We may not know much about how the brain works at the microscopic or macroscopic level. But we do know a few things.
The brain is composed of brain cells connected to many other brain cells. One brain cell fires, stimulating others. If this happens between several cells, a signal of some sort has been passed. At the same time the cells adapt subtly, so the next time the first cell fires it is more likely to do the same thing.
It is this sort of network that machine learning models aim to copy. For experimental reasons we generally separate the response (the passing of the signal) from the training (the adaption of the network). This lets us run experiments on our neural net models which are almost impossible to do with real neural nets.
Our vision system has two main pathways - the ventral stream is associated with identifying and recognising objects, and has access to our long-term memory, and the dorsal stream is more concerned with spatial relationships between objects, and with muscular actions and coordination, and has no obvious access to the long-term memory. But both streams have 'neuroplasticity' - they will react to the signal they pass, and can adapt to change and recover from damage. Memory is everywhere. This makes it hard to remove a memory completely.
In the very short term, we are continuously forgetting things. If a clock strikes, and someone asks what the time is, we can could remember what we heard, count the strikes, and say what time it was. A minute or so later, we may have forgotten that we had ever heard the clock strike.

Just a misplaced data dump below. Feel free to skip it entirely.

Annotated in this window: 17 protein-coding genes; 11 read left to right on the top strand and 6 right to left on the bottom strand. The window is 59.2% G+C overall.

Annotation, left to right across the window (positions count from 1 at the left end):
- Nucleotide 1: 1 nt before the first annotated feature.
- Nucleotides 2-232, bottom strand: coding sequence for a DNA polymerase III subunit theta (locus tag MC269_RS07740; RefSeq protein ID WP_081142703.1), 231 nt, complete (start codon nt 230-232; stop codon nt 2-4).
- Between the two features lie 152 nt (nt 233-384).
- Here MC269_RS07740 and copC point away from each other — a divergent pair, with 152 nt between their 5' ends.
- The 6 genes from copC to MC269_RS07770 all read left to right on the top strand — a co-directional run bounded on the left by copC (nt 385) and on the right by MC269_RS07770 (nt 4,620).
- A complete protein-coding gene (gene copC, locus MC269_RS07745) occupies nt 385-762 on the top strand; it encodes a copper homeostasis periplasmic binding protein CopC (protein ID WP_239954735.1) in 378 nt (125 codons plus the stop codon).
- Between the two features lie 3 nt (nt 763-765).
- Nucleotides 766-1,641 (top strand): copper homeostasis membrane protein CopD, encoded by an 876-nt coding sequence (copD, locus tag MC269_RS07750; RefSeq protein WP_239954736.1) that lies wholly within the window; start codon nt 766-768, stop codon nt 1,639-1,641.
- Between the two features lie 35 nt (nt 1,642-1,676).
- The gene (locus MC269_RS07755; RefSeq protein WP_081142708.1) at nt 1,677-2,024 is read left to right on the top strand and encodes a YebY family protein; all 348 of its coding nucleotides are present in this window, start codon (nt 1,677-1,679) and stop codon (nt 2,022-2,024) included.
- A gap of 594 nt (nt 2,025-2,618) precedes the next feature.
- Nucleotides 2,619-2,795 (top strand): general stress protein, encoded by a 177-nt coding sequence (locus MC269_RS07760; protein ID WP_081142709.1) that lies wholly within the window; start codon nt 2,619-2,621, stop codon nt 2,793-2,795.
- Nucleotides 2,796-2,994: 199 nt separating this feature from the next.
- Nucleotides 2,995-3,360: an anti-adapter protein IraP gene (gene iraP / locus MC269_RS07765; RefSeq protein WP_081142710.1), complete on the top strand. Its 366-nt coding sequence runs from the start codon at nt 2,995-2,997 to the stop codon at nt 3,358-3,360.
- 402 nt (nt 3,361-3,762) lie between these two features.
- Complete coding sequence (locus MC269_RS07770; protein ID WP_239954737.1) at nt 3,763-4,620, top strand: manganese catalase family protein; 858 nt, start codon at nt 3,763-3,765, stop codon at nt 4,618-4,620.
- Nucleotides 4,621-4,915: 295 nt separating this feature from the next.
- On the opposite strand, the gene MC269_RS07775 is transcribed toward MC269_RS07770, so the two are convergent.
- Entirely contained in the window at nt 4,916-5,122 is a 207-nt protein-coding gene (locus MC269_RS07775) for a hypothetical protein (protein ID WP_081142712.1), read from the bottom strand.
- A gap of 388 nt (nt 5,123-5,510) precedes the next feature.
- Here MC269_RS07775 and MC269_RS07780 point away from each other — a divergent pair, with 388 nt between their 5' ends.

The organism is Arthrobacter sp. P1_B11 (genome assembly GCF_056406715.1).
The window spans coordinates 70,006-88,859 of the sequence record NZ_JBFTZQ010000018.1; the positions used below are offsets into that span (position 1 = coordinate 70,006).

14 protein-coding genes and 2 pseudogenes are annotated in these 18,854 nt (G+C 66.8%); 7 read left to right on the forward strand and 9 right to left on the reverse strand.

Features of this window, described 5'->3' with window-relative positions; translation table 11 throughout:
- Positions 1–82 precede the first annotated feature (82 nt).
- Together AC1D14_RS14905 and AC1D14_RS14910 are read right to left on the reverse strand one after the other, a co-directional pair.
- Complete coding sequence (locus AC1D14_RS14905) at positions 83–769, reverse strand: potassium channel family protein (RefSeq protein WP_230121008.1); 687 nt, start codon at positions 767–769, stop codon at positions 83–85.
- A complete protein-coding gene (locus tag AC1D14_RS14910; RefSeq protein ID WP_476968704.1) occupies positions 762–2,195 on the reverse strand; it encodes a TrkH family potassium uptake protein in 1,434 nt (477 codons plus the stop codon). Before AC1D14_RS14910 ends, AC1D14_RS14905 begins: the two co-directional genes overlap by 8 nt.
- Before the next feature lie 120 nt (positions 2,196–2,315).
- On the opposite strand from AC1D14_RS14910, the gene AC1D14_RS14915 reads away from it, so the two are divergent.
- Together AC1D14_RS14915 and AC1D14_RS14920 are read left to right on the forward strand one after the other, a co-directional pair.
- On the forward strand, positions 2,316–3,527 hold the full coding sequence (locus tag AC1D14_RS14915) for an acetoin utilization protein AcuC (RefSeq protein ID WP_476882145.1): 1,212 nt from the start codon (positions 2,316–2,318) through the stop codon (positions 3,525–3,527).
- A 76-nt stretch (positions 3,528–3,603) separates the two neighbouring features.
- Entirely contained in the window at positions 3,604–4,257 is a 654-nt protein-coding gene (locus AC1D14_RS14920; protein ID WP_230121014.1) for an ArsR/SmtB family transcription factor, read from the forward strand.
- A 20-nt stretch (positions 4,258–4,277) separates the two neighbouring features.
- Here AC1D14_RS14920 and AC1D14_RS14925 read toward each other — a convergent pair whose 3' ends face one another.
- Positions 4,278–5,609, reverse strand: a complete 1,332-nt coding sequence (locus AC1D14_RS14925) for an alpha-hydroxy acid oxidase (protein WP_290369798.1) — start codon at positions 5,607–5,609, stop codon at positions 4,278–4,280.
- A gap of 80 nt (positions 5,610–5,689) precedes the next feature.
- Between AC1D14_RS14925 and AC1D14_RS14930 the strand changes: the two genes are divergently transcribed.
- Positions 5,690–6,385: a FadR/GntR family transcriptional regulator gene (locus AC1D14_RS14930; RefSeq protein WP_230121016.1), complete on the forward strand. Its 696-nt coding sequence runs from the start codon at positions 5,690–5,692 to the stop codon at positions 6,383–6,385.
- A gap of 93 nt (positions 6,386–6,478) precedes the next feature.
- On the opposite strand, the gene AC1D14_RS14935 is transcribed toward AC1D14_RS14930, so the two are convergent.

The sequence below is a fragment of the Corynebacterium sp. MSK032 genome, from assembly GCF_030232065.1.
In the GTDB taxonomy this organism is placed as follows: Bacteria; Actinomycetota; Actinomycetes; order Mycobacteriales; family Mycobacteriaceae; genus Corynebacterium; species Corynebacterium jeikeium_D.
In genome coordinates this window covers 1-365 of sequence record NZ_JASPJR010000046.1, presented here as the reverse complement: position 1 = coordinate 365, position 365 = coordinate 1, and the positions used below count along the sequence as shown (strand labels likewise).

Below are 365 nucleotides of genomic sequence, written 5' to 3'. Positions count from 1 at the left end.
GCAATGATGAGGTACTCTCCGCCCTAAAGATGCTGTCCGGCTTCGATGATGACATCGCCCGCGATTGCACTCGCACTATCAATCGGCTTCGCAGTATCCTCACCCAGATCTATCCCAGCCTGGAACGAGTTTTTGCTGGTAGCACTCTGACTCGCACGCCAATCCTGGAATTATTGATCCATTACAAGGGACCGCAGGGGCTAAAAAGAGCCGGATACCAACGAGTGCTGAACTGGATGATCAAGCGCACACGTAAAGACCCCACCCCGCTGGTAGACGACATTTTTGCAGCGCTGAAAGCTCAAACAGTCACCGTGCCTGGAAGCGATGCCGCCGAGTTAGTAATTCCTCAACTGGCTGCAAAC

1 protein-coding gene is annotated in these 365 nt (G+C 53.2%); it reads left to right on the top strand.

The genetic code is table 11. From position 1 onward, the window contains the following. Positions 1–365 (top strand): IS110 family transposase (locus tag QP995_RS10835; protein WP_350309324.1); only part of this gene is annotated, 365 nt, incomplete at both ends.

If something has our attention, then the memory gets harder to erase. If you think "what did I just see/hear?" then there will be some conscious memory. This is not yet the long-term memory. If we do not use the information, it will probably be lost. This seems to be a bit of what anaesthetics do. But if it was a significant memory and you are not on drugs then you will remember it, even if you would rather not. Experience tells us that we can modify our memories. Police interrogation can change witness memories. Peer pressure can cause us to doubt ourselves. But this is more like rubbing out parts of a drawing drawn with an H pencil rather than a 3B, and putting something else over the top.
If we were a neural net model, we might be able to locate the particular set of weights at a node that (say) recognised our ex, and disable them. In a brain, this is much harder, because the experiments necessary to find the cell (or probably many cells) that do this would reinforce the memories you want to erase. This does not mean it is impossible, for therapy is supposed to do this sort of thing. It may be more efficient, if assisted by dream image reconstruction from MRI (a real thing), and drugs, and a better understanding of how to go about this sort of thing. But it is unlikely to be a 'Men in Black' flash erasure if the memory is older than a minute or so.